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Can Virtual Museums Motivate Students? Toward a Constructivist Learning Approach

Abstract

This study aims to assess the effectiveness of immersive environments that have been implemented by museums to attract new visitors. Based on the frameworks introduced by telepresence and media richness theories, and following a constructivist-based learning approach, we argue that the greater the similarity of an online museum experience is to its physical counterpart, the more positive will be the observer’s perception of the collection. We reason that the similarity would lead online visitors to develop greater cognitive involvement which in turn will produce more positive attitudes toward the collection. In support of this argument, we present the results of a comparative study in which 565 participants were exposed randomly to four different exhibitions: two-dimensional collections of art and aircraft museums and three-dimensional tours of similar museums. Results indicate that whereas 3D tours have a strong effect on users’ intentions to visit the real museum, cognitive involvement and sense of presence mediate the association between these variables. In terms of managerial implications, our study shows that if educational professionals want to stimulate their students to visit museums, 3D tours appear to be more effective for engaging learners through a realistic-looking environment. By offering richer perceptual cues and multimodal feedback (e.g., users can view 3D objects from multiple viewpoints or zoom in/out the objects), the study suggests that participants may increase their reasoning process and become more interested in cultural content.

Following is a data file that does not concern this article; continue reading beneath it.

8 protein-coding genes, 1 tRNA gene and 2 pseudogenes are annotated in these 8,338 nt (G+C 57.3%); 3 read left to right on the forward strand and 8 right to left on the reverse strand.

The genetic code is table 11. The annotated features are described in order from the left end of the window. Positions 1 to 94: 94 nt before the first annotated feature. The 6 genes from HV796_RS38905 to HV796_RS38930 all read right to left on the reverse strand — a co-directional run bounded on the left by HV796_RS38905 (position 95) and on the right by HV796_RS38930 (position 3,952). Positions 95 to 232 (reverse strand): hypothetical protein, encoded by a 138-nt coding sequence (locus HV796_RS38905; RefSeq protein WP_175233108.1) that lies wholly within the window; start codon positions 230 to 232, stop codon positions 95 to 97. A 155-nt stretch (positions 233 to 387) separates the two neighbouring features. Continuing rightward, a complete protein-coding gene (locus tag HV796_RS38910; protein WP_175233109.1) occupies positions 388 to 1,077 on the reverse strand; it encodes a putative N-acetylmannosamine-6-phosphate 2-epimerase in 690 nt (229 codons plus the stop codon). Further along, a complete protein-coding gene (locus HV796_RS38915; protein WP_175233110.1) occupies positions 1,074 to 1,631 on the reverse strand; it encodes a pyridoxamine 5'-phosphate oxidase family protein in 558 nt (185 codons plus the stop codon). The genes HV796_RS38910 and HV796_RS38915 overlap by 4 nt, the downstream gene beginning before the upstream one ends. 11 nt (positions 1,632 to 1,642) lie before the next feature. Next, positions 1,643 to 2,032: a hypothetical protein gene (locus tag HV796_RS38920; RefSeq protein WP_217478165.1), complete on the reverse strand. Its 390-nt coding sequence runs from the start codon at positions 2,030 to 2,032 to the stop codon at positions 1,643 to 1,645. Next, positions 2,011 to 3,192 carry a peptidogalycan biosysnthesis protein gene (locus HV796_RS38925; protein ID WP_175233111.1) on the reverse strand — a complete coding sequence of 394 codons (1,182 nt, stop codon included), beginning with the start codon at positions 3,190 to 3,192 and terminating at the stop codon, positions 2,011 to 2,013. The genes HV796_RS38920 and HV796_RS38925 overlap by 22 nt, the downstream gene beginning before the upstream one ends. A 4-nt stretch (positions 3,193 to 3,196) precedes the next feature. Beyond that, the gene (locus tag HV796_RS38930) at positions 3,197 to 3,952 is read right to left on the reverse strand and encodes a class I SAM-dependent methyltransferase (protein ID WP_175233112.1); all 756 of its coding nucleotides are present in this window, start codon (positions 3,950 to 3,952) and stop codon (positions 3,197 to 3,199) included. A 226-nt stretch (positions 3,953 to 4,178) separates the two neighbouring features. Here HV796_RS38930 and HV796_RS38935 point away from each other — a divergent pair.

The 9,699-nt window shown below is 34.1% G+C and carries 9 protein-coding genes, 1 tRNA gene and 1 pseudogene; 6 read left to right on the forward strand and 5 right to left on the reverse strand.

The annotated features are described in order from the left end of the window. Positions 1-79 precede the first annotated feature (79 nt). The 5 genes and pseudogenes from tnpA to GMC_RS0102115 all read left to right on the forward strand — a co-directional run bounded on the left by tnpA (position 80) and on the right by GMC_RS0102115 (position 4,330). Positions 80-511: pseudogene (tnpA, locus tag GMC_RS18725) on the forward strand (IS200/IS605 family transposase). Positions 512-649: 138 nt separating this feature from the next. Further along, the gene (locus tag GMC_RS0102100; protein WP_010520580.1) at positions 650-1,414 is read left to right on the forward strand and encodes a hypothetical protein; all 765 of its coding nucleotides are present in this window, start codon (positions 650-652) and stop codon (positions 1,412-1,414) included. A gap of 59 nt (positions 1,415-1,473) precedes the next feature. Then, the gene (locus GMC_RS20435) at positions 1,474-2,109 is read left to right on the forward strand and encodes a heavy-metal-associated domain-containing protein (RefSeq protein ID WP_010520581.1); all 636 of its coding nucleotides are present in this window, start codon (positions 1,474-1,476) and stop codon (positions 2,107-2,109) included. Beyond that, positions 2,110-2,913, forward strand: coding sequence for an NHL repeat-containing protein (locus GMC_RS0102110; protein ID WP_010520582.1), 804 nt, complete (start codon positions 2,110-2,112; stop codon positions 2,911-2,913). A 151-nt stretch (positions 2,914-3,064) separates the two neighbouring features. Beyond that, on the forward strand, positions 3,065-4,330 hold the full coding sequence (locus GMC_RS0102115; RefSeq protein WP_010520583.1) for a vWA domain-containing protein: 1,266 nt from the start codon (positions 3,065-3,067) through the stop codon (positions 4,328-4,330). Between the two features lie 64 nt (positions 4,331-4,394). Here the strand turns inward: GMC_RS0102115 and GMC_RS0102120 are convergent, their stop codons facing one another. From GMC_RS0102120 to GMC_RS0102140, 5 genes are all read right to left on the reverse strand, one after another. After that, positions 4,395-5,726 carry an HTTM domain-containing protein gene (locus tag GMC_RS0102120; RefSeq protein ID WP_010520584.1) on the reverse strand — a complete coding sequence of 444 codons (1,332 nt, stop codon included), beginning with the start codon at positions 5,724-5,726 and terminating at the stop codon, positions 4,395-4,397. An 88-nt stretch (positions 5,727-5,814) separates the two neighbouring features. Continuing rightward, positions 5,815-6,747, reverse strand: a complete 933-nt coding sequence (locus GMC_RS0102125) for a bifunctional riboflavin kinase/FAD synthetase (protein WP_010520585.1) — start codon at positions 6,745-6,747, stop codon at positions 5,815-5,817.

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Correspondence to Daniel Halpern.

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Katz, J.E., Halpern, D. Can Virtual Museums Motivate Students? Toward a Constructivist Learning Approach. J Sci Educ Technol 24, 776–788 (2015). https://doi.org/10.1007/s10956-015-9563-7

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Keywords

  • Virtual museums
  • Telepresence
  • Visualization
  • User engagement
  • Cognitive involvement